Volume 3: Between Riots and Negotiations

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Most political histories of the Mamluk regime which ruled Egypt and Syria focus on the roles of the Sultans and Mamluk officers. When the non-elite are mentioned in the discussion of Mamluk politics, they remain a footnote to the larger drama, implying that the options available to them were restricted to violence or impotence. This article takes issue with this generalization and argues there was a role for the non-elite. One aspect of popular political participation, especially in urban centres, that is more evident in the sources is protest. The reports that survive suggest a more nuanced balance of power that involves a spectrum of urban protest from riots to negotiations. Despite the absence of formal institutions managing this participation, the non-elite of Cairo, Damiette, Damascus and Aleppo “interfered” in the political process to safeguard what they believed to be their interest or customary rights and to right what they perceived as wrongs committed against them, acting as checks of sorts on the political process. The surviving reports of protest in Egyptian and Syrian cities indicate that negotiation was an integral part of daily politics.

They also allow us to put a human dimension to the transition processes that Egypt and Syria were undergoing in the late middle ages, and to link the micro-history with the macro-history to better appreciate the challenges that the Mamluk order was facing. As a new world-system centered in Europe was developing in the 14th century, trade routes and the economic balance of power were shifting against the Mamluk regime’s interests. This, in addition to competition in the region and the devastating effects of the recurrent waves of plague, left the Mamluk state in financial difficulties. Many of the policies the regime resorted to in order to address the fiscal crises led to protests. This period of transition also saw the rise of new groups especially in urban centers, and the beginnings of a new civic consciousness at least on the part of scholars as is reflected in medieval Arabic historiography. Rather than an autocratic military regime totally divorced from its people and a passive and subservient population that stoically endures exploitation, protest allows us to glimpse a more vibrant and dynamic picture of life and politics in medieval Egyptian and Syrian cities.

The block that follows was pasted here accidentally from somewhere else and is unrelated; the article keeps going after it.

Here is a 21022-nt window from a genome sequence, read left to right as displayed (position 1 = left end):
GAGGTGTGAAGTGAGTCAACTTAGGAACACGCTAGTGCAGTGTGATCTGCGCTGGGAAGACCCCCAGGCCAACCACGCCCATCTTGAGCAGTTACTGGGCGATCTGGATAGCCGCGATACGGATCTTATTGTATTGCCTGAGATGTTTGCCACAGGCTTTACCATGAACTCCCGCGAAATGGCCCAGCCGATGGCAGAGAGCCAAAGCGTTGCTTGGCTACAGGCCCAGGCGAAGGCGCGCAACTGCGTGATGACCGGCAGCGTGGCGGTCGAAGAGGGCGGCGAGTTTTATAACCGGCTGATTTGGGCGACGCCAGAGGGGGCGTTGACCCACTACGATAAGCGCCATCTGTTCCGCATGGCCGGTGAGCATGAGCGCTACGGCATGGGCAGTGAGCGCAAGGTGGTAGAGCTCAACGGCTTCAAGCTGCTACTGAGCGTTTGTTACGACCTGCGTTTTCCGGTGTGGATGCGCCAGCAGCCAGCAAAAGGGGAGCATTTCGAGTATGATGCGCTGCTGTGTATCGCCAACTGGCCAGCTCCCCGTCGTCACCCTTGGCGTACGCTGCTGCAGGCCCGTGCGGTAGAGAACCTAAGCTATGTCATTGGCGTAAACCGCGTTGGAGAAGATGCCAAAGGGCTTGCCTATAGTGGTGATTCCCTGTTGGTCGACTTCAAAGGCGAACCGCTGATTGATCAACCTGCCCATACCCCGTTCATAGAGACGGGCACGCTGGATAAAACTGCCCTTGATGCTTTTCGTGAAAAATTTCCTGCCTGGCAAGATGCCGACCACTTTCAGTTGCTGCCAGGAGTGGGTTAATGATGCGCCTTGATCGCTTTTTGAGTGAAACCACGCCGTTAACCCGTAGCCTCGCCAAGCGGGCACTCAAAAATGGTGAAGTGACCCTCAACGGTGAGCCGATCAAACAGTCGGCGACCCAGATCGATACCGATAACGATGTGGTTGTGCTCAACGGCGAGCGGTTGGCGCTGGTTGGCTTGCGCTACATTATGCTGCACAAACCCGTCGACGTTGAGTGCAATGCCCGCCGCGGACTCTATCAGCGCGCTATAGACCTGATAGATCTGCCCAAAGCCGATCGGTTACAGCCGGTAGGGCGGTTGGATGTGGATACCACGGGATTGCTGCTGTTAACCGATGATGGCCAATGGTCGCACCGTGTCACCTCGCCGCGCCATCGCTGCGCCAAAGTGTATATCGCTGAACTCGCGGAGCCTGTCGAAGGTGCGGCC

The Author

Amina Elbendary is currently Assistant Professor and Middle East History Unit Head of the Department of Arab and Islamic Civilizations where she teaches courses on early and medieval Arab-Islamic history, Islamic political thought and socio-cultural history. She obtained her PhD from the University of Cambridge (2007). She has previously published “The historiography of protest in late Mamluk and early Ottoman Egypt and Syria,” International Institute of Asian Studies Newsletter 43 (Spring 2007), “The Worst of Times: Crisis Management and al-shidda al-ʿuzma,” in Money, Land and Trade: An Economic History of the Muslim Mediterranean, ed. Nelly Hanna (London and New York: I.B. Tauris, 2002), and “The Sultan, The Tyrant and the Hero: Changing Medieval Perceptions of al-Zahir Baybars,” Mamluk Studies Review 5 (2001). She is currently finalizing a manuscript on urban protest in late medieval Egypt and Syria.

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